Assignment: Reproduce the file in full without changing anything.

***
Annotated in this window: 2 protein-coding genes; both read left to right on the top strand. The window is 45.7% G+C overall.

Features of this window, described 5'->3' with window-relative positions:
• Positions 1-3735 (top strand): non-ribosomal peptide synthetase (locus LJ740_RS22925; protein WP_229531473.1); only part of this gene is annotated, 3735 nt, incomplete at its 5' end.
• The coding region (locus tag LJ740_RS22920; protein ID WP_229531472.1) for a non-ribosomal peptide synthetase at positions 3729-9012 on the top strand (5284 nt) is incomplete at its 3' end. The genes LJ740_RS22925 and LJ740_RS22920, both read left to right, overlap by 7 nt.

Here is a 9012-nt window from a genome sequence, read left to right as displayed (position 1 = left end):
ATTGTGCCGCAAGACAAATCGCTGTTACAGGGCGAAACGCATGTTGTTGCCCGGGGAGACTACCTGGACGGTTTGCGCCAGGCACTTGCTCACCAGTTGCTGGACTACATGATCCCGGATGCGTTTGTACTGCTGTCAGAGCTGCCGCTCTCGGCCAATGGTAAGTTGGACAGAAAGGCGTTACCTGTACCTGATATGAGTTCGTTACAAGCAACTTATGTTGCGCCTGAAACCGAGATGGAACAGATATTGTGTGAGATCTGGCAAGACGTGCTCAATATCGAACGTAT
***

Annotated in this window: 2 protein-coding genes; both read left to right on the top strand. The window is 45.7% G+C overall.

Features of this window, described 5'->3' with window-relative positions:
• Positions 1-3735 (top strand): non-ribosomal peptide synthetase (locus LJ740_RS22925; protein WP_229531473.1); only part of this gene is annotated, 3735 nt, incomplete at its 5' end.
• The coding region (locus tag LJ740_RS22920; protein ID WP_229531472.1) for a non-ribosomal peptide synthetase at positions 3729-9012 on the top strand (5284 nt) is incomplete at its 3' end. The genes LJ740_RS22925 and LJ740_RS22920, both read left to right, overlap by 7 nt.

Here is a 9012-nt window from a genome sequence, read left to right as displayed (position 1 = left end):
ATTGTGCCGCAAGACAAATCGCTGTTACAGGGCGAAACGCATGTTGTTGCCCGGGGAGACTACCTGGACGGTTTGCGCCAGGCACTTGCTCACCAGTTGCTGGACTACATGATCCCGGATGCGTTTGTACTGCTGTCAGAGCTGCCGCTCTCGGCCAATGGTAAGTTGGACAGAAAGGCGTTACCTGTACCTGATATGAGTTCGTTACAAGCAACTTATGTTGCGCCTGAAACCGAGATGGAACAGATATTGTGTGAGATCTGGCAAGACGTGCTCAATATCGAACGTAT